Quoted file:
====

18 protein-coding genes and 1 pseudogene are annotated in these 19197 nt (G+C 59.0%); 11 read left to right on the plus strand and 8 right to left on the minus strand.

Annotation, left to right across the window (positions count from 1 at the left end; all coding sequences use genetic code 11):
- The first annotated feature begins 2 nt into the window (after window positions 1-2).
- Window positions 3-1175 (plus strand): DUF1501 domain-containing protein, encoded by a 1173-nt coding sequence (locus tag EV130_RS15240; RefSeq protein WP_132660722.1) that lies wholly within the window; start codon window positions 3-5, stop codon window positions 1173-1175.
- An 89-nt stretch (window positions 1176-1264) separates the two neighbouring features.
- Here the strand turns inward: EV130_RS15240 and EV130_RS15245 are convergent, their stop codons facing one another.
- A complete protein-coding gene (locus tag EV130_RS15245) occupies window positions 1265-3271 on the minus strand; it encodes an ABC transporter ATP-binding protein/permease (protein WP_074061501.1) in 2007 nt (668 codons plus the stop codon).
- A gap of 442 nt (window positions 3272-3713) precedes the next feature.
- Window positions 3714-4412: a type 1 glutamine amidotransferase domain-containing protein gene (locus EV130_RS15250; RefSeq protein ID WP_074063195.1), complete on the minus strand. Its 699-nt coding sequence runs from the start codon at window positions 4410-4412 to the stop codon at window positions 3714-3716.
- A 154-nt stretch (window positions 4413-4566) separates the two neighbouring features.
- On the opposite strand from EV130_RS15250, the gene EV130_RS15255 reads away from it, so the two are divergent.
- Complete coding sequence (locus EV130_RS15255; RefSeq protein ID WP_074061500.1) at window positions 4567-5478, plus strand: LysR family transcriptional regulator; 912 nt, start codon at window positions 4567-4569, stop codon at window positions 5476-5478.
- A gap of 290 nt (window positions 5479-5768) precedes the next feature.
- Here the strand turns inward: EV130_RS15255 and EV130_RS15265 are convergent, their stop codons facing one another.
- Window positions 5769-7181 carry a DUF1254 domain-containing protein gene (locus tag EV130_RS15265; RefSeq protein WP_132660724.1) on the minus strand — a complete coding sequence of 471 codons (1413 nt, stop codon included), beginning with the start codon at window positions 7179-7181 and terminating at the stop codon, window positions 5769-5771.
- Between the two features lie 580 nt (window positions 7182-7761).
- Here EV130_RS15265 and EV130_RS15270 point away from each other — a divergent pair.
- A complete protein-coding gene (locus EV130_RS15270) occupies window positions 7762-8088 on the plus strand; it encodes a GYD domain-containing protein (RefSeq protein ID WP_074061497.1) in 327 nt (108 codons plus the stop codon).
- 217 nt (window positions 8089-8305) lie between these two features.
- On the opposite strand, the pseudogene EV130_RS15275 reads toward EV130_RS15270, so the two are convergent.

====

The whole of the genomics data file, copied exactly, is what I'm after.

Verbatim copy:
18 protein-coding genes and 1 pseudogene are annotated in these 19197 nt (G+C 59.0%); 11 read left to right on the plus strand and 8 right to left on the minus strand.

Annotation, left to right across the window (positions count from 1 at the left end; all coding sequences use genetic code 11):
- The first annotated feature begins 2 nt into the window (after window positions 1-2).
- Window positions 3-1175 (plus strand): DUF1501 domain-containing protein, encoded by a 1173-nt coding sequence (locus tag EV130_RS15240; RefSeq protein WP_132660722.1) that lies wholly within the window; start codon window positions 3-5, stop codon window positions 1173-1175.
- An 89-nt stretch (window positions 1176-1264) separates the two neighbouring features.
- Here the strand turns inward: EV130_RS15240 and EV130_RS15245 are convergent, their stop codons facing one another.
- A complete protein-coding gene (locus tag EV130_RS15245) occupies window positions 1265-3271 on the minus strand; it encodes an ABC transporter ATP-binding protein/permease (protein WP_074061501.1) in 2007 nt (668 codons plus the stop codon).
- A gap of 442 nt (window positions 3272-3713) precedes the next feature.
- Window positions 3714-4412: a type 1 glutamine amidotransferase domain-containing protein gene (locus EV130_RS15250; RefSeq protein ID WP_074063195.1), complete on the minus strand. Its 699-nt coding sequence runs from the start codon at window positions 4410-4412 to the stop codon at window positions 3714-3716.
- A 154-nt stretch (window positions 4413-4566) separates the two neighbouring features.
- On the opposite strand from EV130_RS15250, the gene EV130_RS15255 reads away from it, so the two are divergent.
- Complete coding sequence (locus EV130_RS15255; RefSeq protein ID WP_074061500.1) at window positions 4567-5478, plus strand: LysR family transcriptional regulator; 912 nt, start codon at window positions 4567-4569, stop codon at window positions 5476-5478.
- A gap of 290 nt (window positions 5479-5768) precedes the next feature.
- Here the strand turns inward: EV130_RS15255 and EV130_RS15265 are convergent, their stop codons facing one another.
- Window positions 5769-7181 carry a DUF1254 domain-containing protein gene (locus tag EV130_RS15265; RefSeq protein WP_132660724.1) on the minus strand — a complete coding sequence of 471 codons (1413 nt, stop codon included), beginning with the start codon at window positions 7179-7181 and terminating at the stop codon, window positions 5769-5771.
- Between the two features lie 580 nt (window positions 7182-7761).
- Here EV130_RS15265 and EV130_RS15270 point away from each other — a divergent pair.
- A complete protein-coding gene (locus EV130_RS15270) occupies window positions 7762-8088 on the plus strand; it encodes a GYD domain-containing protein (RefSeq protein ID WP_074061497.1) in 327 nt (108 codons plus the stop codon).
- 217 nt (window positions 8089-8305) lie between these two features.
- On the opposite strand, the pseudogene EV130_RS15275 reads toward EV130_RS15270, so the two are convergent.